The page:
With which of these three do you have your primary business banking relationship?
36% - Independent community bank
4% - Credit union
In our most recent online poll, over 60% of respondents to our most recent poll chose “National or large regional bank” as the financial organization they have their primary relationship with. A little more than a third chose, “Independent community bank,” and only 5% said “Credit union.”
As you may know, for most of two decades, I’ve advised small business owners that not only should one of their banking relationships be with an independent community bank, it should be their primary bank - the one that has your deposit account and is your go-to bank for a business loan.
Blasingame’s 2nd Law of Small Business states: It’s redundant to say “undercapitalized small business.” This truth is why small businesses need a bank relationship that’s heavy on the relationship part; with a bank that has one of its founding principles to serve small businesses in the community, including making local loan decisions by humans, not computers.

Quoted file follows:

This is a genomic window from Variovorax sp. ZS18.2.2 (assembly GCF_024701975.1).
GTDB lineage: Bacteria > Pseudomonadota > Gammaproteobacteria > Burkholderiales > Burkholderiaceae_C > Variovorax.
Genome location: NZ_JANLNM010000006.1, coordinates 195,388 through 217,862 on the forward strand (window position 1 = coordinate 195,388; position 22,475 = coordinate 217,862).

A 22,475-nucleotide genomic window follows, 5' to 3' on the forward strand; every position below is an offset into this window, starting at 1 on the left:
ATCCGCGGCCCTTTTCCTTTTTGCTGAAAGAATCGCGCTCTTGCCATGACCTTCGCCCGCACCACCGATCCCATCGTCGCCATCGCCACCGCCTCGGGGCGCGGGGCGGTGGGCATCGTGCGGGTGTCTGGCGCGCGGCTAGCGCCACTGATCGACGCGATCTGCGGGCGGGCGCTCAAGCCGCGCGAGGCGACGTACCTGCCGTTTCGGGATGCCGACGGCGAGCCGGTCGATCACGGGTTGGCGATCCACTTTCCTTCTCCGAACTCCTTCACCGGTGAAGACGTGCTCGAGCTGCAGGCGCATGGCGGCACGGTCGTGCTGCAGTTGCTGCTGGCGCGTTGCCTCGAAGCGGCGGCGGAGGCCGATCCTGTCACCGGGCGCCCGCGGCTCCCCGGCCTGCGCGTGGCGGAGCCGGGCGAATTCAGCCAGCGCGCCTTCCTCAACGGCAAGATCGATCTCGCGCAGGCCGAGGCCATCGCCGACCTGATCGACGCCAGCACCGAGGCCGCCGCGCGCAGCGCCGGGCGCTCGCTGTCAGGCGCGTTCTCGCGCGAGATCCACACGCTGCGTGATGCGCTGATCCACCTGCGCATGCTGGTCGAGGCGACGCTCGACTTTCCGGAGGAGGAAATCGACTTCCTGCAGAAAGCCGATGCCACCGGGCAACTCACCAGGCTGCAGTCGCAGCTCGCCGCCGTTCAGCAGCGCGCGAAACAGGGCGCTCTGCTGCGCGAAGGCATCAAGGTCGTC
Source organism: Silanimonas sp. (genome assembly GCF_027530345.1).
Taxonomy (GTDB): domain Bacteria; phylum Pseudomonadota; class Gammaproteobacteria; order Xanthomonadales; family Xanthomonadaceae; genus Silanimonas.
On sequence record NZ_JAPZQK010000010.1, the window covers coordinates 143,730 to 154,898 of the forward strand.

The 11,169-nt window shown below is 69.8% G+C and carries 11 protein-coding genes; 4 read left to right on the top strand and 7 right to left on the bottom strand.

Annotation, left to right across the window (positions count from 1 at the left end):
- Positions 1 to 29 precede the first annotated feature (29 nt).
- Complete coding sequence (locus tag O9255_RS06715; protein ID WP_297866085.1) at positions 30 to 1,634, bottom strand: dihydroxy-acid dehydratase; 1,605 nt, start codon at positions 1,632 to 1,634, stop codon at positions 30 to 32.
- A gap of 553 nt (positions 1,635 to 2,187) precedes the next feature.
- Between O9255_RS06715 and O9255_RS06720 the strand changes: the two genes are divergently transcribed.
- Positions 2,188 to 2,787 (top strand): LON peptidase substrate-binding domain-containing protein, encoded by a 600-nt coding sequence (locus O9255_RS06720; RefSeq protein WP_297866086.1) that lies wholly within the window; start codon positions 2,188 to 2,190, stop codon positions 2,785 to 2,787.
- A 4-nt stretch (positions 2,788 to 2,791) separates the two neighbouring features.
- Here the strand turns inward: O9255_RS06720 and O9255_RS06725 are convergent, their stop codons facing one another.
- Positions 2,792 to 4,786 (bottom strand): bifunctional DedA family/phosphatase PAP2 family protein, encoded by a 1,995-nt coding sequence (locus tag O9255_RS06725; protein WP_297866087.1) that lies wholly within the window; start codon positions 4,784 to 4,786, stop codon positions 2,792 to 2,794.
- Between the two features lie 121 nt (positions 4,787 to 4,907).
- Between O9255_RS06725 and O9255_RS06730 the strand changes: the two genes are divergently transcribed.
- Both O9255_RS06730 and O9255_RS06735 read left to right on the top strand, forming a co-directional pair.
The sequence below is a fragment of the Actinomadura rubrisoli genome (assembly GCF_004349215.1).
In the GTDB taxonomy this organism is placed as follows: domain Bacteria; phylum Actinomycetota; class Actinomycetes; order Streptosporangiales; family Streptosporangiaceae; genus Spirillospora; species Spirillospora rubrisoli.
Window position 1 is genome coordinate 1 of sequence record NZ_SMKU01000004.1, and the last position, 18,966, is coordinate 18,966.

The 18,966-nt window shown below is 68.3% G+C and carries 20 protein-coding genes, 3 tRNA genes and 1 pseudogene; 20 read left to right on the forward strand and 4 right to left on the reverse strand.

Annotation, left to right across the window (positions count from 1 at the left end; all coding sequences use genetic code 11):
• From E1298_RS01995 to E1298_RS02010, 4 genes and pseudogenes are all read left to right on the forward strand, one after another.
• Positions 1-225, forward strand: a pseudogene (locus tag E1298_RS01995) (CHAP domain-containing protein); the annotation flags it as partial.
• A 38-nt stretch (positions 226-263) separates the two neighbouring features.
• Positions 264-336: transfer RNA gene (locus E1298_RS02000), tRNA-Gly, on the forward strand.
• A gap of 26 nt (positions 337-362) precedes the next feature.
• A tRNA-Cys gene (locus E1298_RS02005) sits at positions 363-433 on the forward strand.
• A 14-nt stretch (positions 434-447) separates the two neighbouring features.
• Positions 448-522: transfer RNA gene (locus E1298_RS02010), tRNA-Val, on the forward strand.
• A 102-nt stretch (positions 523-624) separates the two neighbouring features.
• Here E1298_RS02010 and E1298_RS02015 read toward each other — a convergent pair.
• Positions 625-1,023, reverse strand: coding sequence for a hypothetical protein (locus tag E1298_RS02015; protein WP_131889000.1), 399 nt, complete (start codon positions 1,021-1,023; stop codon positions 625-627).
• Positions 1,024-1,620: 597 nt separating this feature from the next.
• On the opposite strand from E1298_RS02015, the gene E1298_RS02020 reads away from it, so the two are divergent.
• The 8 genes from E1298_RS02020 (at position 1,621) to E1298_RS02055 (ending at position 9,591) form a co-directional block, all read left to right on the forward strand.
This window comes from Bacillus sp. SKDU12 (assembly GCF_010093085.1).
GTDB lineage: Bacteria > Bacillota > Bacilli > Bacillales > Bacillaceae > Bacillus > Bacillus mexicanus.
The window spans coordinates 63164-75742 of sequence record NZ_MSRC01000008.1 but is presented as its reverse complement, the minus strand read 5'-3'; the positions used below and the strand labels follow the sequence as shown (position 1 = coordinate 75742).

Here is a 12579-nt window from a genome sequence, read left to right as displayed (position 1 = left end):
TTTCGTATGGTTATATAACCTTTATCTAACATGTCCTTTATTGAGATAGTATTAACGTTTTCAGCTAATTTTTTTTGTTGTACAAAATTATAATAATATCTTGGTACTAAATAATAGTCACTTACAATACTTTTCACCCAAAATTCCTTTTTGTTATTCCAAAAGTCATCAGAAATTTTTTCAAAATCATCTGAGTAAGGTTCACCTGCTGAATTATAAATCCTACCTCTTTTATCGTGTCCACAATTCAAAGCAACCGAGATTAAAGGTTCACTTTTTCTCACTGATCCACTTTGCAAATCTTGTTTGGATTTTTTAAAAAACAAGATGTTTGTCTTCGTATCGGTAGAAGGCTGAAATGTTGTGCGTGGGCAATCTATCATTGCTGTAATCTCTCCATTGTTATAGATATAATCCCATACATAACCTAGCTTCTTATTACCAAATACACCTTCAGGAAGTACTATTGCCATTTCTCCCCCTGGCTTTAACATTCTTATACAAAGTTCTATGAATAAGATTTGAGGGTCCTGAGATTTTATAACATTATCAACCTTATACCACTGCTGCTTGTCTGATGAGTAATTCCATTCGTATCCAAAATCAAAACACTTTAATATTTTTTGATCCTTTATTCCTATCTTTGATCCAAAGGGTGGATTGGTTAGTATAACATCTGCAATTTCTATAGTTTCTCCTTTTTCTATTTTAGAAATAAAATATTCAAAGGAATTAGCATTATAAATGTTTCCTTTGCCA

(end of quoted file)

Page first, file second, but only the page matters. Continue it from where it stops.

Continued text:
I never said there was anything wrong with the big banks. In fact, I have recommended that small businesses should have a second relationship with a larger bank. One good reason is because if your business grows to a point where you have multi-millions in annual revenue, you could outgrow your beloved community bank and that’s when only a large regional or national bank will do.
But my advice to maintain a relationship with a locally-owned and governed community bank turned to prophecy when, in 2008, the national chain banks and the large regionals got caught up in the financial crisis and they basically abandoned small businesses. They didn’t do this to be mean; they did it to survive.
Big banks are trying really hard to recover the ground they’ve lost in the past three years, so perhaps their plan is working. Also, loan demand by small businesses is still very low, so the computer-generated, credit-scoring method of loan evaluation practiced by the big banks is not yet putting pressure on these relationships.
Nevertheless, I still believe that, regardless of any other banking relationship, a small business should have an active relationship with an independent community bank - if for no other reason than long-term survival.
Recently on The Small Business Advocate Show I talked with my friend and Brain Trust member, Mike Menzies, President of Easton Bank & Trust in Easton, Maryland about the independent community bank landscape and how independent banks are faring in this economy. Click on one of the links below to listen or download.